abdominal-pain

September 29, 2016

Dr. Naeem Khan Consultant Surgeon   |   JPMC Karachi

Intra-Abdominal Infections

INTRODUCTION:

Intra abdominal infections (IAI) represent diverse disease processes and therapies; however, earlier diagnosis with readily available CT imaging, advanced therapeutic techniques of interventional radiology, improvement of antibiotic efficacy, and evolving critical care medicine have all combined to improve patient outcomes.
IAI are divided into complicated and uncomplicated types. Uncomplicated IAI affect the single organ and do not spread to the peritoneum. In these cases, there is no anatomic disruption of gastrointestinal tract. Complicated IAI describes an extension of the infection into the peritoneal space. It may be localized, as in case of intra-abdominal abscess. For the insult that is not contained, diffuse peritonitis may ensue. The resultant physiologic response may develop into a systemic inflammatory response syndrome (SIRS).
In addition for the type of infection, patient stratification serves as an important guide for the treatment and will assist in with initial resuscitation, treatment options, specifically, antimicrobial therapy. Patients are divided into low risk and high risk categories that take into account the patient’s history, the type of infection, and the resulting physiologic derangements.
Low-risk patients typically have community acquired infections of mild to moderate severity (perforated appendicitis or diverticulitis). The underlying physiologic status in these patients is not compromised. High-risk patients on the other hand are used to define patients who are at risk for multi-drug resistant organisms, failure of source control (SC), and ultimately, increased mortality. Predetermined patient specific and disease-specific factors act together to determine patient morbidity and mortality.

Characteristics of high-risk intra-abdominal infection.

Patient-specific factors Advanced age (>70)

Immunosuppression

  •                 Poor nutrition status
  •                 Corticosteroid therapy
  •                 Organ transplantation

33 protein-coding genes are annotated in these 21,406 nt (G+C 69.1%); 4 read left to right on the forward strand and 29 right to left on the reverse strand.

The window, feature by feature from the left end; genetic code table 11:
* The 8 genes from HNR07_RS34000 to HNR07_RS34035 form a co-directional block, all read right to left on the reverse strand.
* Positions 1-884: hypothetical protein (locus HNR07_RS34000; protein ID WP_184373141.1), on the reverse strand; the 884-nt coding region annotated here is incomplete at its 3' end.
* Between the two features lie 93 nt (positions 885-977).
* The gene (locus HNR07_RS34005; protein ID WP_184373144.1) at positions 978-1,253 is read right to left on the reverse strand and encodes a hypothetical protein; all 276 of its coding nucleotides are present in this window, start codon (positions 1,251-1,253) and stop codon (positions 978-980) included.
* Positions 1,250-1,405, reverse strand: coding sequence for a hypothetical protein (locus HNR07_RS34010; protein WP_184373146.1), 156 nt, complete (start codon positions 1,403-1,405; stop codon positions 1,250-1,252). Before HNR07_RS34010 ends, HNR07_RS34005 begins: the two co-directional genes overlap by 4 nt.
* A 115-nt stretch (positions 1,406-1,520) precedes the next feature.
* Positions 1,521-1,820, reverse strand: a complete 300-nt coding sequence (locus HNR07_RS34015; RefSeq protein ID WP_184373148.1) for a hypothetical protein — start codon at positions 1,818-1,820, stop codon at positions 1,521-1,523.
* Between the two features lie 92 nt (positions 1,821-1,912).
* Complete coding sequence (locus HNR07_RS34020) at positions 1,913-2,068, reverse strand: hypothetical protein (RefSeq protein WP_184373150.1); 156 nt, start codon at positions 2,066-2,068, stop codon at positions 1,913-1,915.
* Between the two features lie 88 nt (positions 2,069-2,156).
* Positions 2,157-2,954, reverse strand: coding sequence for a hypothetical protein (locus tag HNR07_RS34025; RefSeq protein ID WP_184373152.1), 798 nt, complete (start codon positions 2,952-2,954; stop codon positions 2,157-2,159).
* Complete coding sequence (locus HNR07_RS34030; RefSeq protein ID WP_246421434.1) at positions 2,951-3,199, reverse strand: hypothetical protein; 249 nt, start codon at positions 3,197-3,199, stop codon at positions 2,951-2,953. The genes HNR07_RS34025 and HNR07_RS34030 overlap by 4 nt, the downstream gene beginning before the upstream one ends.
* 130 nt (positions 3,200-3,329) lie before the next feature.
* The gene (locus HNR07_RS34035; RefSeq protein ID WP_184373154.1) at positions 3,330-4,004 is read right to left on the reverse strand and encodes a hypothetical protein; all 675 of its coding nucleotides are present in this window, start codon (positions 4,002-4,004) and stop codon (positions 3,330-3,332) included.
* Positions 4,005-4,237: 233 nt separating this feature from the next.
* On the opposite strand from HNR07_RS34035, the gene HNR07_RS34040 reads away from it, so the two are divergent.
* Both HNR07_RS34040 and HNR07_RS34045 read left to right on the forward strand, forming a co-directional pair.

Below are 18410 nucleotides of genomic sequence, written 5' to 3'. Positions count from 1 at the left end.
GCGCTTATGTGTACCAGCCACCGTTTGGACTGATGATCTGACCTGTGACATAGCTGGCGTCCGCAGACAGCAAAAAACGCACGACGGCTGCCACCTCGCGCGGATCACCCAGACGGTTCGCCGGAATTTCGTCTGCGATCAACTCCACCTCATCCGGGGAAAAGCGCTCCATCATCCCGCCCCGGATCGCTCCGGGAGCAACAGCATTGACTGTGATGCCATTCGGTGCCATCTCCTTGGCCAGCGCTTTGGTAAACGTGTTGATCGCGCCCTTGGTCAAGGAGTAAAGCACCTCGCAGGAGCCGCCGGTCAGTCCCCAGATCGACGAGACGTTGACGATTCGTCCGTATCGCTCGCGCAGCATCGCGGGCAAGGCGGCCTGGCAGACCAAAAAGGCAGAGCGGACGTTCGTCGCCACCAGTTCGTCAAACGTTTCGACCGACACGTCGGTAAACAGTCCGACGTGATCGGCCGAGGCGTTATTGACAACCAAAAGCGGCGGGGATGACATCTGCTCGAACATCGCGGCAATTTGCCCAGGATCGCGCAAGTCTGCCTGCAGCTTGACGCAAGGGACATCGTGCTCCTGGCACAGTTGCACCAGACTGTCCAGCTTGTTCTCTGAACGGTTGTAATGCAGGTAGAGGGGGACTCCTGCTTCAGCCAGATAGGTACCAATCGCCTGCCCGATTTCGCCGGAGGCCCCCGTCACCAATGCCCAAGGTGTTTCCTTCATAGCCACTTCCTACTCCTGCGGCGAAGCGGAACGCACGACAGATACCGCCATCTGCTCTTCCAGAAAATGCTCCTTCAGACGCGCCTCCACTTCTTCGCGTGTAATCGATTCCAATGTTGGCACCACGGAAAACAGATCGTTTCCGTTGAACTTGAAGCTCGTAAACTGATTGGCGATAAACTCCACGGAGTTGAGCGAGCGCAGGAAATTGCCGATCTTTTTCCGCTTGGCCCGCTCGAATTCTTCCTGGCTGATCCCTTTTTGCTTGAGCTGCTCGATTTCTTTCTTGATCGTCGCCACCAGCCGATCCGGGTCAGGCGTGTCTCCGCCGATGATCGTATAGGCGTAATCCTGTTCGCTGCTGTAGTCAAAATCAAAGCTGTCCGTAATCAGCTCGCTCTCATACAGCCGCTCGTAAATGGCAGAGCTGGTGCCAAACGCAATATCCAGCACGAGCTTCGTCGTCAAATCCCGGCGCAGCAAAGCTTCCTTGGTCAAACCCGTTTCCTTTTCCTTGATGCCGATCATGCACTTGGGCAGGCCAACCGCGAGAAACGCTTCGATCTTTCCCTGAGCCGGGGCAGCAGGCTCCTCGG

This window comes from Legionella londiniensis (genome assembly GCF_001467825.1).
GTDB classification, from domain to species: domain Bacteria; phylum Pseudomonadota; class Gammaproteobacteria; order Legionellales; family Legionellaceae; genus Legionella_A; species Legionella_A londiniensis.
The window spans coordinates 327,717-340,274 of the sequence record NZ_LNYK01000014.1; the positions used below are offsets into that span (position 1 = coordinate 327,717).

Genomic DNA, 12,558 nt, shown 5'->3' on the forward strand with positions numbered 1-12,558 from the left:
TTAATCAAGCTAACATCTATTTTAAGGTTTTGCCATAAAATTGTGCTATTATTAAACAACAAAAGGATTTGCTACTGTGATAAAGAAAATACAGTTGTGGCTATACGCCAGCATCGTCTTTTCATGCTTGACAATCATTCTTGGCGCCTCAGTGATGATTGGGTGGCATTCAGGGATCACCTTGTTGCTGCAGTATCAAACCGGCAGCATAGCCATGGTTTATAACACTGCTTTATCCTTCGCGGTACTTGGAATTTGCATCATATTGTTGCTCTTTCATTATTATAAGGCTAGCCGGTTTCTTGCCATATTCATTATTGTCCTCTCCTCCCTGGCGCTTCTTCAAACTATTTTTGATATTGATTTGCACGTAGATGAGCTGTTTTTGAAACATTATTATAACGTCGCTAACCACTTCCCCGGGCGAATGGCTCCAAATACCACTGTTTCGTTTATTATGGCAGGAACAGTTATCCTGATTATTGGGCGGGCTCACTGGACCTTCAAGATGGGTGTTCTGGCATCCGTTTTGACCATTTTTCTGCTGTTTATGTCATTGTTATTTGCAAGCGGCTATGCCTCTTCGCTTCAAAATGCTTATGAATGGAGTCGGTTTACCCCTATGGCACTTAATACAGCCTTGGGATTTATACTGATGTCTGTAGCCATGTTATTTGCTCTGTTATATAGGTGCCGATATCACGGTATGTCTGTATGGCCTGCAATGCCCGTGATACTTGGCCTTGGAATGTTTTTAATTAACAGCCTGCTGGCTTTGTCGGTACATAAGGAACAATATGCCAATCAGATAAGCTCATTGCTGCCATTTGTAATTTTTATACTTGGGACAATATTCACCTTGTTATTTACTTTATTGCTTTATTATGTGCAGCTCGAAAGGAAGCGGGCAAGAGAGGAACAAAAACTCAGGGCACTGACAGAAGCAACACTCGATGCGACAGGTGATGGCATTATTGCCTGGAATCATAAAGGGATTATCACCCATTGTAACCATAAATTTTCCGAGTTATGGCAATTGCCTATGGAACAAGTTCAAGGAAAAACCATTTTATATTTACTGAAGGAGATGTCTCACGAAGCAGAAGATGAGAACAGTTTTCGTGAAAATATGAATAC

Presence of malignancy

Pre-existing chronic conditions

  •                 Liver disease
  •                 Renal disease

Disease-specific factors

  •     High APACHE II score(>15)
  •     Health care associated infection
  •     Inability to obtain source control.

 

DIAGNOSIS:

Diagnosis of IAI should be suspected in patients with SIRS and gastro intestinal dysfunction. Essential components of the history include any recent surgeries, and the presence of vomiting, diarrhea and constipation. Although physical examination findings are notoriously non-specific, particular findings may give insight. Pain out of proportion to examination is classically associated with acute mesenteric ischemia. Inguinal and umbilical hernia examinations are important to rule out the source of obstruction or incarcerations. Although minimally invasive surgery is increasingly common, abdominal scars are always important to know.

Laboratory workup begins with the assessment of complete blood count and serum electrolytes. Liver function test, amylase and lipase may be added if clinical concern includes hepatobiliary or pancreatic pathologic abnormality. In patient with SIRS and a concern for sepsis, further assessment of end organ perfusion and signs of oxygen debt should be assessed (i.e., serum lactic acid, superior venacaval/ mixed venous oxygenation saturations, arterial blood gas for base deficit).

Initial radiographic imaging should include a CT scan with oral and intravenous (IV) contrast to maximize sensitivity and specificity, oral contrast helps to differentiate bowel loops from adjacent fluid collections and may help guide subsequent drainage procedures. IV contrast helps delineate inflammation, identify hemorrhage, and visualize abscess walls. CT is useful in identifying small areas of free intra abdominal air (pneumoperitoneum) associated with hollow viscous perforation, and in the biliary tree, and air within the intestinal walls (pneumotosis intestinalis). The exception to this is if biliary pathologic abnormality is suspected (right upper quadrant pain, nausea, and vomiting), then right upper quadrant ultrasound is the higher yield.